Legal tools, flexibility or deviation?


As we look back on the year 2022, it clearly appears as a year of rare wealth in terms of legal news, and it is difficult to single out the most striking elements. On the one hand, some shocking and - we hoped - dazzling events seem to be gradually becoming part of a new form of normality, such as the invasion of Ukraine by Russia. On the other hand, some events were thought to be relatively far from our European concerns but ended up splashing our democracies – such as the "Qatargate", which reveals a massive corruption system, extending to the members of the European Parliament. 

Of course, as is often the case, such shocks can be a wake-up call, and provoke a sudden awakening of consciousness. Right after the shock wave caused by the challenge to abortion rights in the United States, it is the turn of Iranian women to rise up in defense of their freedom, at the risk of their lives. These events raise the question of the protection of these fundamental rights by law. In France, the answer was to include the right to abortion in the Constitution[1]. But the legal tools that guarantee the respect of individual rights at all levels are varied. 

It is this diversity that we questioned at the occasion of the conference on "The emergency and the law", organized at the beginning of September by the Sorbonne Student Law Review. It was an opportunity for young researchers to exchange on legal tools provided by different fields and their adaptability to the emergency related to national and global issues. Although the transcripts are not included in this edition - we will have to wait for our next issue - the contributions made by our authors this semester give some hints in relation to this topic, and highlight the flexibility of legal mechanisms, which find varied - and sometimes unexpected - applications.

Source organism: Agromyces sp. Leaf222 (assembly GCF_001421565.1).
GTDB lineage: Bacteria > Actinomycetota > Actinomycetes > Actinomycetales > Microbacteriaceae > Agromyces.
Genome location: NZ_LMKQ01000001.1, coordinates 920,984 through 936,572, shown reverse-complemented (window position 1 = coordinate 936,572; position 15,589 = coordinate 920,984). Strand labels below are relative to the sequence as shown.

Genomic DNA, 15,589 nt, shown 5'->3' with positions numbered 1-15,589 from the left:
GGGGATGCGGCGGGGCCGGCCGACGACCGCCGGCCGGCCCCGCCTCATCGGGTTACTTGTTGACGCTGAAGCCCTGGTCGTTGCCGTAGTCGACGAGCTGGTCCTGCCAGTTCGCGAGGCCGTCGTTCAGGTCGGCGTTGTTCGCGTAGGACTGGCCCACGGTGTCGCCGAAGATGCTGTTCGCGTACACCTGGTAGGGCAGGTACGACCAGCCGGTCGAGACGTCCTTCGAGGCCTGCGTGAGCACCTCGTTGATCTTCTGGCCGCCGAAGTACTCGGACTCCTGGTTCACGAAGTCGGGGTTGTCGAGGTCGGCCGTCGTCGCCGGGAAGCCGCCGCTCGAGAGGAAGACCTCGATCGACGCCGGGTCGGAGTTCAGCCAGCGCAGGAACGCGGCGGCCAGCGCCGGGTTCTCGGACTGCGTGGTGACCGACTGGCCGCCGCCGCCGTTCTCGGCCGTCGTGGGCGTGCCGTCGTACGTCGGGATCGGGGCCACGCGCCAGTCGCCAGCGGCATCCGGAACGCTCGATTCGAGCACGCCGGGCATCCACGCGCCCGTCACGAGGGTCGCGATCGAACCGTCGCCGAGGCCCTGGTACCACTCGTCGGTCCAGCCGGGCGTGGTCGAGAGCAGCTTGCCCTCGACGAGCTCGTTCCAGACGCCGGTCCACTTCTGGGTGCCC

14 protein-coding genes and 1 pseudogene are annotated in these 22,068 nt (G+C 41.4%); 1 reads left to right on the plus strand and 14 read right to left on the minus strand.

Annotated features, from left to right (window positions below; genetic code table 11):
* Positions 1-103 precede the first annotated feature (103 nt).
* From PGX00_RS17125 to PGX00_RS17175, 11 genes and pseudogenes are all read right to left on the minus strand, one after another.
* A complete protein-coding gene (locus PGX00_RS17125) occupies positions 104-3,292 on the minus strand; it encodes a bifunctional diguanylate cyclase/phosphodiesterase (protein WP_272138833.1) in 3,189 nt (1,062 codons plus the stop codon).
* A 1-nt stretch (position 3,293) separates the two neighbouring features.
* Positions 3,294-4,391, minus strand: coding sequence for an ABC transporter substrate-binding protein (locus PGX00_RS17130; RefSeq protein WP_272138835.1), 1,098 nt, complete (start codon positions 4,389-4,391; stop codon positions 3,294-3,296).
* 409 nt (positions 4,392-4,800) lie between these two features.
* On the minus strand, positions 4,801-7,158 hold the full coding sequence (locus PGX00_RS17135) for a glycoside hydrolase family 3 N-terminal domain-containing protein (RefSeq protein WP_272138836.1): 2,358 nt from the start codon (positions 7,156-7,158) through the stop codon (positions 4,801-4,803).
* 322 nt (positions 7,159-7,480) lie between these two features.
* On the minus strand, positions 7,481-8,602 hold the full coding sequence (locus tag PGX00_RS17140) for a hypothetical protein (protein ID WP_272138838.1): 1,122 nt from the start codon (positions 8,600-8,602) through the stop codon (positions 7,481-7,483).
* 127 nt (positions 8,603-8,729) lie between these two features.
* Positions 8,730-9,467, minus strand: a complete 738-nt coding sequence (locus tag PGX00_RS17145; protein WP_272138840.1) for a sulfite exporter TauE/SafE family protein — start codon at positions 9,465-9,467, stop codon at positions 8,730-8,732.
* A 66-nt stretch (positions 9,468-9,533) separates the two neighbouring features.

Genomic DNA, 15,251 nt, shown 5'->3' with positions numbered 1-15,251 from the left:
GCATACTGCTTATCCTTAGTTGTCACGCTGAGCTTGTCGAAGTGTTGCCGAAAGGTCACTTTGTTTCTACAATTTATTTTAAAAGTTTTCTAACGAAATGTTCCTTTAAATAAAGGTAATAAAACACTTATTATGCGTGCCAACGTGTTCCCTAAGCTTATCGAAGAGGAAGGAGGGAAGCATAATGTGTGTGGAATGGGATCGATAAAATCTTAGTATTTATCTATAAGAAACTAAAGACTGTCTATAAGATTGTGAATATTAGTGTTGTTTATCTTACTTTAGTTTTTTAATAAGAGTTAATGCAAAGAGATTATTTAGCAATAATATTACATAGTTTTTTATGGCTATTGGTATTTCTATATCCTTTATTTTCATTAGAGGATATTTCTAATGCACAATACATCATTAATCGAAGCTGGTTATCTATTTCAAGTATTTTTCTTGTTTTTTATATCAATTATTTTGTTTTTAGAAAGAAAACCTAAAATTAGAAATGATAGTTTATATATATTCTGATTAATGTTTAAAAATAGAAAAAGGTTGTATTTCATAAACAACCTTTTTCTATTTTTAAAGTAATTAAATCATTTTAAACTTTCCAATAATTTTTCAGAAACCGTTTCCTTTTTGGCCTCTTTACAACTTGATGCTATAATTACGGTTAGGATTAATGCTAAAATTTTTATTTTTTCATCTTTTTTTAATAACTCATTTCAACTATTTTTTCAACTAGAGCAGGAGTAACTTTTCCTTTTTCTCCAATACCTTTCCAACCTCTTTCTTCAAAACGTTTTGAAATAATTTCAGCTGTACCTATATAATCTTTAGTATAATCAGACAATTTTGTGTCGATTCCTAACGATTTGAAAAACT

For instance, Anastasios Lafaras addresses the opportunity to put a private dispute resolution mechanism - commercial arbitration - at the service of general interest, especially when efficiency imperatives require it. Thus, arbitral tribunals are now allowed to rule on competition law issues ("La place de l’arbitrage dans l’indemnisation des pratiques anticoncurrentielles"). In the same way, Clara Grudler evokes the flexibility of European Union law and its permeability with respect to international law, through the establishment of an inter-institutional dialogue aimed at resolving the issue of cultural goods protection versus free circulation of goods among EU States ("La circulation des biens culturels dans l’Union européenne entre contestation et encadrement "). Conversely, Andrea Dias Bolivar demonstrates how instruments of economic pressure that allow developed countries to push for changes in less powerful States can be misused to serve a political coercion objective ("The U.S. unilateral coercive measures imposed in Latin America. A study based on the experience of Cuba, Nicaragua, and Venezuela"). 

In the end, if the flexibility of legal instruments is unanimous in these three contributions, their distortion appears as a dangerous downside. We can only hope for wiser practices from 2023 onwards. I will conclude by thanking our three contributors, as well as all the members of the reading committee, without whom this publication would not exist. Finally, I would like to thank all the editors of the Review for their work and wish you all a happy holiday season.


Anne-Charlotte Cervello

Editor-in-Chief – PhD student, Sorbonne Law School


[1] Proposal for a Constitutional law adopted by the National Assembly to protect and guarantee the fundamental right to abortion, November 24th, 2022.

PDF (Français (France))
Creative Commons License

This work is licensed under a Creative Commons Attribution 4.0 International License.

Copyright (c) 2022 Sorbonne Student Law Review - Revue juridique des étudiants de la Sorbonne